Some of the other prospective specializations for an MSN course worth considering would be:
• Psychiatric mental health nurse practitionership (PMHNP)
• Critical care nursing (CCN)
• Certified Registered Nurse Anesthetist (CRNA)
Double Check for Eligibility Criteria
There are two reasons to double-check for eligibility criteria:
1. You need to be sure that your own qualifications are not lacking, as every nursing school does not have the same eligibility criteria.
2. You need to know if the eligibility criteria are too lax and not in line with the US department of Education’s directives.
As mentioned, eligibility criteria for even similar courses may differ depending on the university you are applying to. There are still a few minimum qualifications that most certified MSN programs expect their applicants to have, such as:
• An active and unencumbered RN license with (at least) one year of clinical experience
• A BSN certificate, completed from an accredited institute
• 3.0 GPA (minimum)
GRE is generally not an eligibility criterion for an online MSN course.
Check the Schedule and Flexibility
Online courses are more flexible than offline MSN programs, but you still need to check the schedule before joining. If you are a working nurse with children, look only for part-time programs, because you may not have enough time for a full-time master’s degree course. Also, online accelerated courses are ideal only when you have enough spare time to keep up with the added pace.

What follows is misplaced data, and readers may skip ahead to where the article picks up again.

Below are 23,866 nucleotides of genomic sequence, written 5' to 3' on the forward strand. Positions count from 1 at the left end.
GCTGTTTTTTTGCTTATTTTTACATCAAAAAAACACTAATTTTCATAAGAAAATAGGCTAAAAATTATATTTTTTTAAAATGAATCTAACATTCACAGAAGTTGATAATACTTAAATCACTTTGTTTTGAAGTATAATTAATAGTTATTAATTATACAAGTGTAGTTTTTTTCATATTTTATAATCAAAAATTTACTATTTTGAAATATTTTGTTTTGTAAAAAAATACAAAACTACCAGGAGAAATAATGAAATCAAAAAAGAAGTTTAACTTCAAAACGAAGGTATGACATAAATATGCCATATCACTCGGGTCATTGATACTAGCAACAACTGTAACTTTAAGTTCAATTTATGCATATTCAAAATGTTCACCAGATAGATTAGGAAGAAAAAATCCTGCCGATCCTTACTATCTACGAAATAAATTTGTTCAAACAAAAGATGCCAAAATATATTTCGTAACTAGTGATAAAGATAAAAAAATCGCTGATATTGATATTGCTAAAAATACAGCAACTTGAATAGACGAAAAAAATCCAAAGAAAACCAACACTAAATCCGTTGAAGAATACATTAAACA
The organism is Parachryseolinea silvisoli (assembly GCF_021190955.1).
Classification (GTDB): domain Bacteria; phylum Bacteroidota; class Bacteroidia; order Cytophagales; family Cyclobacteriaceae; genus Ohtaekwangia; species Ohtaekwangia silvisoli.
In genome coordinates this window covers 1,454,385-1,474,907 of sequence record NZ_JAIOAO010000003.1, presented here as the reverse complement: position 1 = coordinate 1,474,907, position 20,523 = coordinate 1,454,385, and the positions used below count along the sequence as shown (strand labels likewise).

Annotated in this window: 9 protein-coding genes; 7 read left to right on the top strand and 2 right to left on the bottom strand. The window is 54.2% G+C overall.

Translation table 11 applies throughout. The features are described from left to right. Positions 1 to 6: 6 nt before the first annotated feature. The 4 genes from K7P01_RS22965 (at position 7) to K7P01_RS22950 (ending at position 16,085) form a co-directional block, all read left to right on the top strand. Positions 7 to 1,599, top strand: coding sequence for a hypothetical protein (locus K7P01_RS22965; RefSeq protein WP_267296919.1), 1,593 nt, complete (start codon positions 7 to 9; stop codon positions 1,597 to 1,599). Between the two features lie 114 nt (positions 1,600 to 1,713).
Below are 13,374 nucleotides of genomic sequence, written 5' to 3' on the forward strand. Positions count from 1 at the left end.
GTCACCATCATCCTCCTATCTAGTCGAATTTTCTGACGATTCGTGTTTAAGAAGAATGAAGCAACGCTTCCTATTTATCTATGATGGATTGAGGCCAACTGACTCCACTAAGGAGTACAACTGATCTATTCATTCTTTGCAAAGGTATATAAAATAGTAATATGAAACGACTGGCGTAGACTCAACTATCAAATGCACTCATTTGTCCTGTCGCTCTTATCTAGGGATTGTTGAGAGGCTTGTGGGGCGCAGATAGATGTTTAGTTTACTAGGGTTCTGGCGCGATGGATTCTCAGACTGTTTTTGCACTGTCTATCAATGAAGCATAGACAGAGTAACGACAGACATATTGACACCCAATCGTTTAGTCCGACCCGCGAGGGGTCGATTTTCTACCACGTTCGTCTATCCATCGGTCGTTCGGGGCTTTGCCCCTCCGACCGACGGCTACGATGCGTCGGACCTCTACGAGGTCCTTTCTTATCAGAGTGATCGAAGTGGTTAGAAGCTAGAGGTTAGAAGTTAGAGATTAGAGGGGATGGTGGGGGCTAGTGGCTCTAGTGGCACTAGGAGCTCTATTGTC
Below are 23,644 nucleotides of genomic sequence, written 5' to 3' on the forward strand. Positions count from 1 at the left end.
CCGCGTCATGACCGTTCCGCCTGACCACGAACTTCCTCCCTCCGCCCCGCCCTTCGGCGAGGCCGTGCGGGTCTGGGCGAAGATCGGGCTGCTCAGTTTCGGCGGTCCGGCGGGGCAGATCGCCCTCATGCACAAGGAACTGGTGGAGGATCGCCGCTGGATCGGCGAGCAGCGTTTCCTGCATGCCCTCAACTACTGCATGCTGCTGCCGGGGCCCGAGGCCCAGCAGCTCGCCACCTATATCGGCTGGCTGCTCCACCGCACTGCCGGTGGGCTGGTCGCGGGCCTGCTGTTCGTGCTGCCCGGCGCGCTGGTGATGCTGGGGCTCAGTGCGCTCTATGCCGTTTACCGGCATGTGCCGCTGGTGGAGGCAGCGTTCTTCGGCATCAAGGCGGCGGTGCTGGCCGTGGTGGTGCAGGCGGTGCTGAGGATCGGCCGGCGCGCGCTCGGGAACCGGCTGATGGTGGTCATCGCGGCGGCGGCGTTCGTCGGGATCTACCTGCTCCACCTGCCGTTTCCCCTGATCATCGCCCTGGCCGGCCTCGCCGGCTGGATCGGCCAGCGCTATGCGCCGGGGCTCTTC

Overwhelming responsibilities are usually what prevents nurses from pursuing their graduation, and online programs are supposed to help nurses cope by giving them more time and flexibility. If your chosen online master’s degree course ends up overwhelming you anyway, then it would defeat the purpose of joining one in the first place.
Check the Rankings and Reviews
It should be noted first that as long as the course and the nursing school are adequately certified and accredited, your MSN certificate will hold value. However, there are several sources online to check for MSN course reviews and rankings. Use them to further inform yourself about the chosen program if you need to.
Go beyond the ranking sites and visit a few forums if you can. Former students generally share their experiences on dedicated forums, and you are more likely to get firsthand reviews on them.
Online master’s degree courses can be ideal for so many reasons, especially when you are a professional nurse with a family to take care of. They cost less than their traditional alternatives, allow enough flexibility to help nurses keep their job, and you can study from almost anywhere, and at any time of the day or night. Nevertheless, completing even an online master’s degree in nursing will require significant investments in time, money, and effort from you.
Therefore, it only makes sense to be extra careful about where you invest those resources. Hopefully, this advice will help you make the best choice and avoid some of the common mistakes that people often end up making while choosing an online program for higher, professional education.